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Pharmacy and pharmacology

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Pharmacology is the branch of biology concerned with the study of drug action, where a drug can be broadly defined as any man-made, natural, or endogenous (from within body) molecule which exerts a biochemical or physiological effect on the cell, tissue, organ, or organism (sometimes the word pharmacon is used as a term to encompass these endogenous and exogenous bioactive species). More specifically, it is the study of the interactions that occur between a living organism and chemicals that affect normal or abnormal biochemical function. If substances have medicinal properties, they are considered pharmaceuticals.

The field encompasses drug composition and properties, synthesis and drug design, molecular and cellular mechanisms, organ/systems mechanisms, signal transduction/cellular communication, molecular diagnostics, interactions, toxicology, chemical biology, therapy, and medical applications and antipathogenic capabilities. The two main areas of pharmacology are pharmacodynamics and pharmacokinetics. Pharmacodynamics studies the effects of a drug on biological systems, and Pharmacokinetics studies the effects of biological systems on a drug. In broad terms, pharmacodynamics discusses the chemicals with biological receptors, and pharmacokinetics discusses the absorption, distribution, metabolism, and excretion (ADME) of chemicals from the biological systems. Pharmacology is not synonymous with pharmacy and the two terms are frequently confused. Pharmacology, a biomedical science, deals with the research, discovery, and characterization of chemicals which show biological effects and the elucidation of cellular and organismal function in relation to these chemicals. In contrast, pharmacy, a health services profession, is concerned with application of the principles learned from pharmacology in its clinical settings; whether it be in a dispensing or clinical care role. In either field, the primary contrast between the two are their distinctions between direct-patient care, for pharmacy practice, and the science-oriented research field, driven by pharmacology.

The origins of clinical pharmacology date back to the Middle Ages in Avicenna's The Canon of Medicine, Peter of Spain's Commentary on Isaac, and John of St Amand's Commentary on the Antedotary of Nicholas. Clinical pharmacology owes much of its foundation to the work of William Withering. Pharmacology as a scientific discipline did not further advance until the mid-19th century amid the great biomedical resurgence of that period. Before the second half of the nineteenth century, the remarkable potency and specificity of the actions of drugs such as morphine, quinine and digitalis were explained vaguely and with reference to extraordinary chemical powers and affinities to certain organs or tissues. The first pharmacology department was set up by Rudolf Buchheim in 1847, in recognition of the need to understand how therapeutic drugs and poisons produced their effects. Read more...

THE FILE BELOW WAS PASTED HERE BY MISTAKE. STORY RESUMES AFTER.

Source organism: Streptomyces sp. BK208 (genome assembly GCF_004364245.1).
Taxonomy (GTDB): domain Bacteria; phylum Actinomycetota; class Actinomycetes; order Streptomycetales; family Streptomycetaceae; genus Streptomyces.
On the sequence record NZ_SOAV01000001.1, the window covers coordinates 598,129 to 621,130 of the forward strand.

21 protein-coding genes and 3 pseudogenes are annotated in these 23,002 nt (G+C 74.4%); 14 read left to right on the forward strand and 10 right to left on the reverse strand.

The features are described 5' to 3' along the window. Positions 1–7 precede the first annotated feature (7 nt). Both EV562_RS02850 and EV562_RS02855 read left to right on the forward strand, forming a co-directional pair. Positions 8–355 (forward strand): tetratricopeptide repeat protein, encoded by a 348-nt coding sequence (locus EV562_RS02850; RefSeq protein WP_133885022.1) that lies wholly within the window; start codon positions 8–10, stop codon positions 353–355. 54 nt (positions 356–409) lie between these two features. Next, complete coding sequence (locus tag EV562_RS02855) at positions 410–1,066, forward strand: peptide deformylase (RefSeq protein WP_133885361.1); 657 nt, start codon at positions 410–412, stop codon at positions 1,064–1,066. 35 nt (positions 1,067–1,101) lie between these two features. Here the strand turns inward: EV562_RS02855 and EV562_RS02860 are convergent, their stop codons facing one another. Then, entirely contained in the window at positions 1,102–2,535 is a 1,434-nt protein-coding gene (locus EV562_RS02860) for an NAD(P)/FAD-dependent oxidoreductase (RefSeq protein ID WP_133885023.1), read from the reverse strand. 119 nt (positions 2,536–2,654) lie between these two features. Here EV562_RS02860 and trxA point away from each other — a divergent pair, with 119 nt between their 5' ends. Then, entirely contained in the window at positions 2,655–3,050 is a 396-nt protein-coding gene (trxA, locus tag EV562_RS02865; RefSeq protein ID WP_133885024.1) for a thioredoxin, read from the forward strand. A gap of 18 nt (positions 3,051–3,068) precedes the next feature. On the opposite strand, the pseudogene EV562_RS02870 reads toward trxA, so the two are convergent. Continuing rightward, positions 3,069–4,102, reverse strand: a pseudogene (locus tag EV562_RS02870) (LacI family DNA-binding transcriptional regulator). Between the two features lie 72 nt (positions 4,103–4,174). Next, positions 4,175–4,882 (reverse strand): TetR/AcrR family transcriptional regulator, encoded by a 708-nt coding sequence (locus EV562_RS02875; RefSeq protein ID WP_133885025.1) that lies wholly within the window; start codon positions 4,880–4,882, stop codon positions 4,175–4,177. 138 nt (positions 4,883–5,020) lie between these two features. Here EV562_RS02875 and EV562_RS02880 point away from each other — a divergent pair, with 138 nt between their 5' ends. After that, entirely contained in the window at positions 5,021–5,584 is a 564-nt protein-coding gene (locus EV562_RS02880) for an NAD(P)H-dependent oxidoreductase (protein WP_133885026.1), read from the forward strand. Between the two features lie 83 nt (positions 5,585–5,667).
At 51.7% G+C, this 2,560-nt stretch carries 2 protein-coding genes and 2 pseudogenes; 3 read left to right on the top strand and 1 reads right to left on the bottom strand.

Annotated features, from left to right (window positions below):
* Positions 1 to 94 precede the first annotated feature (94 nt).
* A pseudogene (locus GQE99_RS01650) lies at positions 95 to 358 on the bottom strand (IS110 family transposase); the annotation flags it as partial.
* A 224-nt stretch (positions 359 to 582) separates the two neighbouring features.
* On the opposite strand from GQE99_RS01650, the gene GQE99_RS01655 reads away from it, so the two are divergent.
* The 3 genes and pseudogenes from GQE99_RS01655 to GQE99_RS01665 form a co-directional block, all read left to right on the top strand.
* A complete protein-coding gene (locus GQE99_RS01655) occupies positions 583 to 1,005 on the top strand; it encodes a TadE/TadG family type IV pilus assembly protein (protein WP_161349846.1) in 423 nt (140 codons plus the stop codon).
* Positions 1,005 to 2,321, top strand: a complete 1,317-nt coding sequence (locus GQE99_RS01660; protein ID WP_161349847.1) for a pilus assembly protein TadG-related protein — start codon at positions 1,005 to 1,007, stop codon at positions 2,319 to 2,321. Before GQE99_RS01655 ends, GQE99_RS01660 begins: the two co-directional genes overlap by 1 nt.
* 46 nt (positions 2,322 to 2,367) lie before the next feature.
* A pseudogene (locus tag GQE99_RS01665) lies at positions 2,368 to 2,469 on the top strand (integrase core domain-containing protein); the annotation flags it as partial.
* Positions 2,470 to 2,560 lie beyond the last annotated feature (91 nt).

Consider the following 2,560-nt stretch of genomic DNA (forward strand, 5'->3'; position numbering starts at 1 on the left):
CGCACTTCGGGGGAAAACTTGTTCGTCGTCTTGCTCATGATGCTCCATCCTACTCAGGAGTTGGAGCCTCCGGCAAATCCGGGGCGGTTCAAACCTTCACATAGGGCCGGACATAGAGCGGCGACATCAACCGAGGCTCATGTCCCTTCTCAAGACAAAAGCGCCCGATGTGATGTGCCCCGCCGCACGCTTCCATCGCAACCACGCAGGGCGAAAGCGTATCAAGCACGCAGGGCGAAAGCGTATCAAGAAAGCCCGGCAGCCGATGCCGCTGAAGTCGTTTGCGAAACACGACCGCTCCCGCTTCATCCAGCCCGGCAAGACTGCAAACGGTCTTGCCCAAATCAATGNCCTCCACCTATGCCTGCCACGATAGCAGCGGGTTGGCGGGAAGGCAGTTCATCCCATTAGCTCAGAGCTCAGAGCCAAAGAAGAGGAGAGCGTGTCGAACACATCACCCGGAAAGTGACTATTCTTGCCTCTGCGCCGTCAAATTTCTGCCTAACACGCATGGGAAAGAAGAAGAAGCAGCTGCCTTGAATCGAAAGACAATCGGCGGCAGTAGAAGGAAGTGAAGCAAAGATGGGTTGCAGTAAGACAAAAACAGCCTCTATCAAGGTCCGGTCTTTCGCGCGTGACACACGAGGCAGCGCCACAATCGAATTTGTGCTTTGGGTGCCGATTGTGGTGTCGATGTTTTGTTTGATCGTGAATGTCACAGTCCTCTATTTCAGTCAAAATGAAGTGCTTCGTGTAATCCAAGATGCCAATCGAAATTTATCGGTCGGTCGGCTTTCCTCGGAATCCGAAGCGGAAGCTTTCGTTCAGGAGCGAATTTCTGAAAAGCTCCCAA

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Ball-and-stick model of linezolid

Linezolid is a synthetic antibiotic used for the treatment of serious infections caused by Gram-positive bacteria that are resistant to several other antibiotics. A member of the oxazolidinone class of drugs, linezolid is active against most Gram-positive bacteria that cause disease, including streptococci, vancomycin-resistant enterococci, and methicillin-resistant Staphylococcus aureus. The main indications of linezolid are infections of the skin and soft tissues and pneumonia (particularly hospital-acquired pneumonia), although off-label use for a variety of other infections is becoming popular. Discovered in the late 1980s and first approved for use in 2000, linezolid was the first commercially available oxazolidinone antibiotic. As of 2009, it is the only marketed oxazolidinone, although others are in development. As a protein synthesis inhibitor, it stops the growth of bacteria by disrupting their production of proteins. Resistance to linezolid has remained very low since it was first detected in 1999, although it may be increasing. When administered for short periods, linezolid is a relatively safe drug; it can be used in patients of all ages and in people with liver disease or poor kidney function. (more...)


Featured pharmacology articles:

Acetic acid – Amphetamine – Antioxidant – Bupropion – [email protected] – β-Hydroxy β-methylbutyric acid – Icos – Linezolid – Management of multiple sclerosis – Psilocybin – Serpin – Water fluoridation

Good pharmacology articles:

Adderall – Alprazolam – Aspirin – Benzodiazepine – Benzylpiperazine – Clindamycin – Doxorubicin – Frances Oldham Kelsey – History of aspirin – Mephedrone – Metformin – Methamphetamine – Methoxyflurane – Midazolam – Nomenclature of monoclonal antibodies – Percy Lavon Julian – Receptor antagonist – Selective glucocorticoid receptor agonist – Serotonin syndrome – Warfarin

Did you know ..

Aloin

  • ... that aloin (pictured), a natural stimulant-laxative produced by the aloe plant, is no longer deemed safe and effective by the US FDA?

Featured picture

Albert Hofmann at the 50th Anniversary of LSD Conference.

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